We asked the authors of our top books of 2016 to share their favorite titles published this year.

Matthew Desmond

In Evicted (Crown), Desmond explores the impact of eviction on eight poor families in Milwaukee, Wis. His pick is another deep study of how poverty reverberates throughout the country.

Desmond’s Pick: From the War on Poverty to the War on Crime: The Making of Mass Incarceration in America by Elizabeth Hinton (Harvard Univ.)

From 1970 to 2003, the number of prisons in America did not just double or triple, it grew sevenfold. Today, roughly seven million people—what amounts to the entire population of Switzerland—are under the supervision of the criminal justice system. The United States now locks up more of its citizens than any other nation on earth, and racial and economic disparities within the prison population are deeply troubling. The incarceration rate of young black men who do not finish high school is nearly 50 times the national average. How did we get here?

Hinton’s From the War on Poverty to the War on Crime brilliantly addresses the question of mass incarceration in vivid detail and with moral conviction. A young historian, Hinton combines a scholar’s rigor with a seriousness of purpose—I’d call it heart—motivated by her loved ones having done hard time. The result is a critical look into the political machinations that gave rise to America’s prison boom. Hinton locates its source in an unlikely place: the Johnson administration, which declared war on both poverty and crime by pushing legislation that promoted economic mobility and simultaneously militarized police forces. The effects of these transformations reverberate throughout America today, particularly in the lives of poor African-American and Latino families. Hinton’s book is the definitive history of America’s tragic and ultimately failed experiment with mass incarceration.

Garth Greenwell

Greenwell’s debut novel, What Belongs to You (Farrar, Straus and Giroux), traces the intense and complex relationship between an American teacher in Sofia, Bulgaria, and a young male prostitute. Greenwell’s selection is a genre-bending essay collection.

Greenwell’s Pick: Proxies: Essays Near Knowing by Brian Blanchfield (Nightboat)

Blanchfield is a poet, and the essays in Proxies move the way poems do, through association, juxtaposition, wild leaping. They’re exhilarating, the most exciting prose I’ve read in a year filled with excellent books. The book’s subtitle—Essays Near Knowing—specifies its genre, and each essay follows a particular process. The title declares a starting point or occasion (“On Owls,” “On House Sitting,” “On Man Roulette”), and from there the text ranges as wide as a mind can go, drawing on a lifetime of reading and thinking and experiencing the world. But Blanchfield restricts himself to his own resources, drawing from his knowledge, or what he takes for knowledge, without recourse to reference books or Google. Each essay is prefaced by a line that becomes something like a chant or a charm: “Permitting Shame, Error and Guilt, Myself the Single Source.” (A fascinating final section, “Correction,” sets straight the essays’ many errors.) This is thinking without fact checking, thinking that burrows inward without grasping for the usual exterior supports, which means that the essays become a complex and deeply moving inventory of the self, unlike anything else I’ve read.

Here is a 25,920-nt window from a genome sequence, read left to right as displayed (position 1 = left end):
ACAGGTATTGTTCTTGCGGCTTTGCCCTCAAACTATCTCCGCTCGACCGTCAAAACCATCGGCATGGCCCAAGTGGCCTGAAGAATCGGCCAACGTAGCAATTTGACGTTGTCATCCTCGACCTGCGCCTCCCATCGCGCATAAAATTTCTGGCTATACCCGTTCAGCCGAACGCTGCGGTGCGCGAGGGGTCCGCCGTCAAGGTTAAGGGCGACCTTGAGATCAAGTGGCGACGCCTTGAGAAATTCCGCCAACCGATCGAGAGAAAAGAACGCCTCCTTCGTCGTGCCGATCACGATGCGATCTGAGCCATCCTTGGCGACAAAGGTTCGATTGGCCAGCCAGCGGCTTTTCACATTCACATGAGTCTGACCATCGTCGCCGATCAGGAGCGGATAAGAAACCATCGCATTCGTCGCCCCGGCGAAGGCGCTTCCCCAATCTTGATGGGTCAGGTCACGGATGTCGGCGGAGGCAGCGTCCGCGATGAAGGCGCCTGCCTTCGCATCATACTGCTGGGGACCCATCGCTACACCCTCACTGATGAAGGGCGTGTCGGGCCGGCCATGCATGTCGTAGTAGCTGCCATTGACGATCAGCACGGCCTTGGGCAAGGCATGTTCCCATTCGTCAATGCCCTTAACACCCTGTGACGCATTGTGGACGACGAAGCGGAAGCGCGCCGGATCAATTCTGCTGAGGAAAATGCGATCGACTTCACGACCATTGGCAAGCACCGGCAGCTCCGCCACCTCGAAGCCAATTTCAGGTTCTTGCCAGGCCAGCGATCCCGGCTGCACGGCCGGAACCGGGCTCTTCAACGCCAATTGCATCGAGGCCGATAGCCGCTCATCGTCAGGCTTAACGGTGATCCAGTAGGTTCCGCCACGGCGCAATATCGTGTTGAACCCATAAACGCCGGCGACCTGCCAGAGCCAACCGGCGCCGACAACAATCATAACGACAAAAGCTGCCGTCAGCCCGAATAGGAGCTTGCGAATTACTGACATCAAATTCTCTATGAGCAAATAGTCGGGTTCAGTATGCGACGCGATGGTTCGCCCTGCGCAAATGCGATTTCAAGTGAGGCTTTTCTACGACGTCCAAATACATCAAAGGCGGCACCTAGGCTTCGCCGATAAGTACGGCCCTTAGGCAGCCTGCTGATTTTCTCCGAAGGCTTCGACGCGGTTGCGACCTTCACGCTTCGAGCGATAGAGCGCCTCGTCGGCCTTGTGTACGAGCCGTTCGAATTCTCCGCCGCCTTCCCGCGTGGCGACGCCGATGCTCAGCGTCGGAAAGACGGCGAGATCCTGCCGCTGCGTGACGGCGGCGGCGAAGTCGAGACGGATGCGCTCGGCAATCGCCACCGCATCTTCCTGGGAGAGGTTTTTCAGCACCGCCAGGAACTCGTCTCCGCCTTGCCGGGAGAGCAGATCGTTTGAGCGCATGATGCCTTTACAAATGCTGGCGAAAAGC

I read this book with amazement, with writerly envy, with real and deepening wonder. And also with gratitude, especially in an election year in which a very loud and nearly inescapable public discourse has seemed determined to make genuine thinking—thinking that entertains ambiguity, ambivalence, doubt, those human virtues—impossible. Like his great models, Montaigne and Barthes, Blanchfield tries to clear a space for thinking that’s free of the destructive aggression of intellectual or pseudo-intellectual or entirely unintellectual sparring that has made such a despairful mockery of democratic process this year. And so this is a book we very urgently need. Avoiding the usual measures of mastery, disavowing the need to be right, these essays model a better way of thinking—which is to say, of being human.

Joshua Partlow

A Kingdom of Their Own (Knopf) is Partlow’s investigation of the U.S.’s involvement with Afghanistan, specifically with President Hamid Karzai and his family. For his pick, Partlow chooses a debut story collection about soldiers and veterans.

Partlow’s Pick: These Heroic, Happy Dead by Luke Mogelson (Crown/Duggan)

Mogelson’s story collection, These Heroic, Happy Dead, is the best and most haunting book about the Afghan war that I’ve read. A former Army medic who later worked as a magazine writer in Afghanistan (we met as journalists there), Mogelson leaves the violence mostly offstage. Instead his characters—soldiers and veterans and their families—are in orbit around it, enthralled and depleted. This book makes you feel the great isolating power of the war, how its charms and horrors don’t prepare you for anything that comes next. The stories overlap, with background characters in one moving to the forefront in another, their civilian lives illuminated by moments from their deployments abroad.